There is no doubt that there are hemispheric differences in the brain. We know that in most people, the left hemisphere is dominant for language production. Damage to the left lateral prefrontal cortex produces the well-known expressive aphasia. On the other hand, language comprehension is seen to involve both hemisphere, or at least that the hemispheric asymmetry is lower.
So much for language. But does language influence the way we perceive things? According to the old Sapir-Whorf hypothesis there is a systematic relationship between the grammatical language a person speaks and how that person both understands the world and behaves in it. In other words, language influences thought. But does language influence “direct” perception as well?
In a recent study in PNAS, Gilbert and colleagues from the Ivry Lab demonstrate that language may play a role in perception. Below is a quote from Nature with further link to the full version. The original article by Ivry can be found here.
The language-loving left hemisphere of the brain can spot different colours faster than it can identify different shades of the same colour.
Our perception of colours can depend on whether we view them from the left or the right, scientists have found. They say this demonstrates how language can alter the way we see the world.
The idea that language can affect cognition is not new. In the 1930s, the American linguist Benjamin Lee Whorf proposed the controversial hypothesis that the structure of language affects the way people think. Later studies have hinted that this may be true in some circumstances (see ‘Tribes without names for numbers cannot count’). But whether language affects our perception of the world has remained an open question.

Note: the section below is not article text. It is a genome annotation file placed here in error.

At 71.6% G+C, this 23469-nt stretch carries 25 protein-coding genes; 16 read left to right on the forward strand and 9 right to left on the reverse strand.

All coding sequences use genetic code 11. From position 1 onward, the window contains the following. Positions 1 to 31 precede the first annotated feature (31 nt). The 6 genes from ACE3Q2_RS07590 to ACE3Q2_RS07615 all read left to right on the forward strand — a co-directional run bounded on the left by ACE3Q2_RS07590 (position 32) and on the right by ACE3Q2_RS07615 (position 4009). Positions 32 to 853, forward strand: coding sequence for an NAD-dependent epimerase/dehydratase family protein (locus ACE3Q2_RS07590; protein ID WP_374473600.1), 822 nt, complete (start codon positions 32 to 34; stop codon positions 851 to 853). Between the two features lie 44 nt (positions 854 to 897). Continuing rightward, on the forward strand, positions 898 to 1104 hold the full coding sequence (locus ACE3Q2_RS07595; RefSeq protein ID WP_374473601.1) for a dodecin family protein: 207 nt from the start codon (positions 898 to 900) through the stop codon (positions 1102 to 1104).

Richard Ivry of the University of California, Berkeley, and colleagues suspected that separating out the effects of visual input to the right and left brain hemispheres might yield some clues. Language is processed mainly in the left hemisphere of the brain, which also deals with signals from the left side of the retinas in both our eyes.
Because light from objects to our right falls mainly into the left-hand area of our retinas, the researchers hypothesized that colours to the right would feel the influence of language more keenly. Conversely, objects on our left side activate the right hemisphere of the brain, so the effect of language would be minimal.
Full Text at Nature